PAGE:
Within the classroom, feelings of alienation can adversely affect students’ ability to speak, and thus serve to reproduce social inequities. This is especially the case with some first year students who may not have had many opportunities to speak, as well as students from different cultures where talking in class may not be the norm. To help mitigate power imbalances, it is necessary to develop a diversity of teaching practices and approaches to learning to ensure that each student feels that her class participation counts.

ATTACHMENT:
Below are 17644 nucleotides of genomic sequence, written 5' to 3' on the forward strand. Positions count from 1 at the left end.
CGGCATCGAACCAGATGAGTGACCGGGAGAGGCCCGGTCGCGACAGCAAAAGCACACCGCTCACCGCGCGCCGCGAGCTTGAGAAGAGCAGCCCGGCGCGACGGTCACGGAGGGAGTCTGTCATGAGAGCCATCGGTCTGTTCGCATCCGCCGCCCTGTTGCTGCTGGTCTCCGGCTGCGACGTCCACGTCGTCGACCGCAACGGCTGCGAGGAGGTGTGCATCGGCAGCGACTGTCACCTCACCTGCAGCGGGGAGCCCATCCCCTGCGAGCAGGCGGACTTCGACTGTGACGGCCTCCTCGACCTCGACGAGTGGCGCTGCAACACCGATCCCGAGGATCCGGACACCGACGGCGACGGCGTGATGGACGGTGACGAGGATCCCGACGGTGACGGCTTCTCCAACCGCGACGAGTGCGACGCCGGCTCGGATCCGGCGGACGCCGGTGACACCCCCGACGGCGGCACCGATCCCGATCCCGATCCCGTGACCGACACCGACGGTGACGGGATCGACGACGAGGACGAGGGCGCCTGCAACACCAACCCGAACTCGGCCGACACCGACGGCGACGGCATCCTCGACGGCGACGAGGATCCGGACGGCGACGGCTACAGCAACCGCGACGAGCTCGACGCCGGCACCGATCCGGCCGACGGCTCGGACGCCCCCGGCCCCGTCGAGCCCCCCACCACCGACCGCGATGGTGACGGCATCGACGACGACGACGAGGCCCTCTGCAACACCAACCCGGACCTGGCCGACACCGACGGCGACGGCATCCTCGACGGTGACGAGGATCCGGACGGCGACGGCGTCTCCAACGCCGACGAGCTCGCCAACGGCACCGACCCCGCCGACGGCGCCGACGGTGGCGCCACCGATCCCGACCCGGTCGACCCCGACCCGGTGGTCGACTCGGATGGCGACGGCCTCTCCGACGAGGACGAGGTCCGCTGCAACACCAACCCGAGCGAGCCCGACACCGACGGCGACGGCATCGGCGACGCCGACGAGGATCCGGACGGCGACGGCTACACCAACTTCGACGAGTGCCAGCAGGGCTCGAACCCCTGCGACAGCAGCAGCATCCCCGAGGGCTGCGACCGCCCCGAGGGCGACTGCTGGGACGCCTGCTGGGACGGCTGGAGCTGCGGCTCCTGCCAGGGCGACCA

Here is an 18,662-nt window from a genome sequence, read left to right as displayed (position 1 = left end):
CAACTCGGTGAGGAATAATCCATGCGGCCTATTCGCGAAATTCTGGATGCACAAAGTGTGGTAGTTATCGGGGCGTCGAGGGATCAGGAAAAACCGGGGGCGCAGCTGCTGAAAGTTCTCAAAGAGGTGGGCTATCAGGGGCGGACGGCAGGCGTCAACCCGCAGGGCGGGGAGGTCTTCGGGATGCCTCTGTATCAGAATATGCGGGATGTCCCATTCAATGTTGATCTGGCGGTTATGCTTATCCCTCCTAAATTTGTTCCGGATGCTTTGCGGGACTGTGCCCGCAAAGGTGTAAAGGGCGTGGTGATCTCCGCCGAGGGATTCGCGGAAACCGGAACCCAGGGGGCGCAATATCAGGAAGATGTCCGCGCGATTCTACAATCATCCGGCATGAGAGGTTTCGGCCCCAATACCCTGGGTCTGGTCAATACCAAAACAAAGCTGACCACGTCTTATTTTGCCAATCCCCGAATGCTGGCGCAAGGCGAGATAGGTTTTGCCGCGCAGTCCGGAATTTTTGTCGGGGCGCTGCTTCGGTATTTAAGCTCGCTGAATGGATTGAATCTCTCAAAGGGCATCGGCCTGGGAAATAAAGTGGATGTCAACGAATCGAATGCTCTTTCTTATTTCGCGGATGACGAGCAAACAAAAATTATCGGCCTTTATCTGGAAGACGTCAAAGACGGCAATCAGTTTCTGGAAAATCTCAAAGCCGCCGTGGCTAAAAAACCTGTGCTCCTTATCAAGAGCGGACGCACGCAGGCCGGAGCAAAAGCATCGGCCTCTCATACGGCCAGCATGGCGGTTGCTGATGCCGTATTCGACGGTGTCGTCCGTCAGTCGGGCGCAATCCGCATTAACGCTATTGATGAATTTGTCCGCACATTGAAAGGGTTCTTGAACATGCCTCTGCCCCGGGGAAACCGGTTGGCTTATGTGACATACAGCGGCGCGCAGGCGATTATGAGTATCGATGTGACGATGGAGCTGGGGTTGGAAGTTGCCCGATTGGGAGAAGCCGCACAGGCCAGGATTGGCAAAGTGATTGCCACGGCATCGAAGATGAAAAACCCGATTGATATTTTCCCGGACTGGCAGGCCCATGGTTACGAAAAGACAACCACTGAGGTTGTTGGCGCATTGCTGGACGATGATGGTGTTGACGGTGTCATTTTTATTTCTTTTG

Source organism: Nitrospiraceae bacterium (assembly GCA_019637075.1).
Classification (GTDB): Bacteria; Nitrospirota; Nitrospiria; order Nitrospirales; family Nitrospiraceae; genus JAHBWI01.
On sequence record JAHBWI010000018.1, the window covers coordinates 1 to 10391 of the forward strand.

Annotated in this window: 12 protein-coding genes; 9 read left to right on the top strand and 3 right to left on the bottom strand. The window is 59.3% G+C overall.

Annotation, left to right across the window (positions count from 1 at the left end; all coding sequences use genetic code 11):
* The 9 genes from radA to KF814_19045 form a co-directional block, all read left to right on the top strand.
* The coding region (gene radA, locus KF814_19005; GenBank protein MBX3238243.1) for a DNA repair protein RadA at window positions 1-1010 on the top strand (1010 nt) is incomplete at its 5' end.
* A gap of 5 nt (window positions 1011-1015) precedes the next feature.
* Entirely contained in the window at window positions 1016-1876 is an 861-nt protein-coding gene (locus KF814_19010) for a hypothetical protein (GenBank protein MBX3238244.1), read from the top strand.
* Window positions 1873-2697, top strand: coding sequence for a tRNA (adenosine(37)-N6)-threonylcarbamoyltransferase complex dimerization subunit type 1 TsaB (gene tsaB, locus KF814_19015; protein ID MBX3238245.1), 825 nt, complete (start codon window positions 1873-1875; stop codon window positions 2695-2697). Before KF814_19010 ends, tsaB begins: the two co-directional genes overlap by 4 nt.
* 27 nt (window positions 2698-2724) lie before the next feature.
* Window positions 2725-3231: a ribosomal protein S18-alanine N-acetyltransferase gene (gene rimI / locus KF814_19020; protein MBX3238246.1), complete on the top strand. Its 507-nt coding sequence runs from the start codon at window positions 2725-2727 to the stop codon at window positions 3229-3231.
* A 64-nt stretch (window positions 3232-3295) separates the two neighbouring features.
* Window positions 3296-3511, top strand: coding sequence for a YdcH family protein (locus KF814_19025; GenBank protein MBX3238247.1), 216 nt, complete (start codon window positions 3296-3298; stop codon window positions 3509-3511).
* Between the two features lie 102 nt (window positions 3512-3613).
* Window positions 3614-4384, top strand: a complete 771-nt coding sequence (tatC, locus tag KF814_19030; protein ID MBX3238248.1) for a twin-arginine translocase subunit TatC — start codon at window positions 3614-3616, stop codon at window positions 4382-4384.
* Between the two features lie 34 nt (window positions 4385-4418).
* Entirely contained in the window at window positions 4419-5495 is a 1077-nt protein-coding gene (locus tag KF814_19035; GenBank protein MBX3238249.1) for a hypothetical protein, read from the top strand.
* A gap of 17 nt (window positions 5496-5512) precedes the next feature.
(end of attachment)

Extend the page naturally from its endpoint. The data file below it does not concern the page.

In this workshop, I want to consider ways in which it is possible to encourage participation by incorporating verbalization and vocalization techniques into the classroom.
Creative Commons License
This work is licensed under a Creative Commons Attribution 3.0 License.
"Rethinking Classroom Participation,"
Teaching Innovation Projects: Vol. 2
, Article 3.
Available at: https://ir.lib.uwo.ca/tips/vol2/iss1/3